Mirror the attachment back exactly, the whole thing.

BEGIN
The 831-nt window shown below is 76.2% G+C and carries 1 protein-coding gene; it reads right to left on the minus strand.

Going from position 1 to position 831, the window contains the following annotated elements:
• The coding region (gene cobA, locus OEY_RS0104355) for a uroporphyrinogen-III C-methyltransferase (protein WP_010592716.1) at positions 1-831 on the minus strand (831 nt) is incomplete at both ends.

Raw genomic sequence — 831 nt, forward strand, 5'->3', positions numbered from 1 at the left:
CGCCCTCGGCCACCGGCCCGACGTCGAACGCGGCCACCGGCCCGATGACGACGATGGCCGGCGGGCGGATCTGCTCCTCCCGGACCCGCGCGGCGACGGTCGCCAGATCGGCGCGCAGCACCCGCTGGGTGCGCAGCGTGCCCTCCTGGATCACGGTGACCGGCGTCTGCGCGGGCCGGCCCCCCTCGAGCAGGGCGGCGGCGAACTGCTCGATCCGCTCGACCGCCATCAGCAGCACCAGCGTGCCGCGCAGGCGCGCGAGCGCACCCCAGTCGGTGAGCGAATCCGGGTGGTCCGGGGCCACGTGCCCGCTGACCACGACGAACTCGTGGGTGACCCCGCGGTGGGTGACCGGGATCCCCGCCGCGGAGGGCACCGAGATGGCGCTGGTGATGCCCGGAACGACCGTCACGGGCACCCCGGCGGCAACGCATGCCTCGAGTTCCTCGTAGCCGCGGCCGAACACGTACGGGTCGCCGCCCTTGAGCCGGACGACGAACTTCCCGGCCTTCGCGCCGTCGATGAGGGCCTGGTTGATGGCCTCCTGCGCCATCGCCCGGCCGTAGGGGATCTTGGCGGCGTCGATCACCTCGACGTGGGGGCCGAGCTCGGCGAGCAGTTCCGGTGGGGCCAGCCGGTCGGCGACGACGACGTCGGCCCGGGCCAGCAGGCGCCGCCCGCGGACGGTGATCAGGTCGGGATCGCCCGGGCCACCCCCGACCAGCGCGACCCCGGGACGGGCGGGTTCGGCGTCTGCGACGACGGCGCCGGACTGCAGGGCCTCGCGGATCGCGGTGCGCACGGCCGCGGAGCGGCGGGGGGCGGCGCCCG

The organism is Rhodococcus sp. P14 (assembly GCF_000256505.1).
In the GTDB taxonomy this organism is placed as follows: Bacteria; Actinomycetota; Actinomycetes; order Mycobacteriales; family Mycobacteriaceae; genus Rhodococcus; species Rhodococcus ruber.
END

The 831-nt window shown below is 76.2% G+C and carries 1 protein-coding gene; it reads right to left on the minus strand.

Going from position 1 to position 831, the window contains the following annotated elements:
• The coding region (gene cobA, locus OEY_RS0104355) for a uroporphyrinogen-III C-methyltransferase (protein WP_010592716.1) at positions 1-831 on the minus strand (831 nt) is incomplete at both ends.

Raw genomic sequence — 831 nt, forward strand, 5'->3', positions numbered from 1 at the left:
CGCCCTCGGCCACCGGCCCGACGTCGAACGCGGCCACCGGCCCGATGACGACGATGGCCGGCGGGCGGATCTGCTCCTCCCGGACCCGCGCGGCGACGGTCGCCAGATCGGCGCGCAGCACCCGCTGGGTGCGCAGCGTGCCCTCCTGGATCACGGTGACCGGCGTCTGCGCGGGCCGGCCCCCCTCGAGCAGGGCGGCGGCGAACTGCTCGATCCGCTCGACCGCCATCAGCAGCACCAGCGTGCCGCGCAGGCGCGCGAGCGCACCCCAGTCGGTGAGCGAATCCGGGTGGTCCGGGGCCACGTGCCCGCTGACCACGACGAACTCGTGGGTGACCCCGCGGTGGGTGACCGGGATCCCCGCCGCGGAGGGCACCGAGATGGCGCTGGTGATGCCCGGAACGACCGTCACGGGCACCCCGGCGGCAACGCATGCCTCGAGTTCCTCGTAGCCGCGGCCGAACACGTACGGGTCGCCGCCCTTGAGCCGGACGACGAACTTCCCGGCCTTCGCGCCGTCGATGAGGGCCTGGTTGATGGCCTCCTGCGCCATCGCCCGGCCGTAGGGGATCTTGGCGGCGTCGATCACCTCGACGTGGGGGCCGAGCTCGGCGAGCAGTTCCGGTGGGGCCAGCCGGTCGGCGACGACGACGTCGGCCCGGGCCAGCAGGCGCCGCCCGCGGACGGTGATCAGGTCGGGATCGCCCGGGCCACCCCCGACCAGCGCGACCCCGGGACGGGCGGGTTCGGCGTCTGCGACGACGGCGCCGGACTGCAGGGCCTCGCGGATCGCGGTGCGCACGGCCGCGGAGCGGCGGGGGGCGGCGCCCG

The organism is Rhodococcus sp. P14 (assembly GCF_000256505.1).
In the GTDB taxonomy this organism is placed as follows: Bacteria; Actinomycetota; Actinomycetes; order Mycobacteriales; family Mycobacteriaceae; genus Rhodococcus; species Rhodococcus ruber.